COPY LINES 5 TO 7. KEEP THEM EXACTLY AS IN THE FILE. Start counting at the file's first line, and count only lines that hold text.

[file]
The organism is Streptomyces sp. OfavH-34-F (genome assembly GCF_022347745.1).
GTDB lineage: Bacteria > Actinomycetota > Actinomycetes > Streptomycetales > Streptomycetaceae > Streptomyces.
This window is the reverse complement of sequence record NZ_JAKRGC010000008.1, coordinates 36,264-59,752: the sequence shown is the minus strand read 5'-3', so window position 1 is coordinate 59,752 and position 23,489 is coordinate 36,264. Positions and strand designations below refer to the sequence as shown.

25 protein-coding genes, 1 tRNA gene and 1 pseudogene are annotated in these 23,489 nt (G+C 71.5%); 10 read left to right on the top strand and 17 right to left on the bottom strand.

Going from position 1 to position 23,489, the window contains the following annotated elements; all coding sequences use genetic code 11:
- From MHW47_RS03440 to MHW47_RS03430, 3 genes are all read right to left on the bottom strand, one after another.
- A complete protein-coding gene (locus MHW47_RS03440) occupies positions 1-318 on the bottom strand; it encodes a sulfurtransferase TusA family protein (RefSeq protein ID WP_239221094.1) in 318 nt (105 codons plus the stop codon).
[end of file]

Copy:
Going from position 1 to position 23,489, the window contains the following annotated elements; all coding sequences use genetic code 11:
- From MHW47_RS03440 to MHW47_RS03430, 3 genes are all read right to left on the bottom strand, one after another.
- A complete protein-coding gene (locus MHW47_RS03440) occupies positions 1-318 on the bottom strand; it encodes a sulfurtransferase TusA family protein (RefSeq protein ID WP_239221094.1) in 318 nt (105 codons plus the stop codon).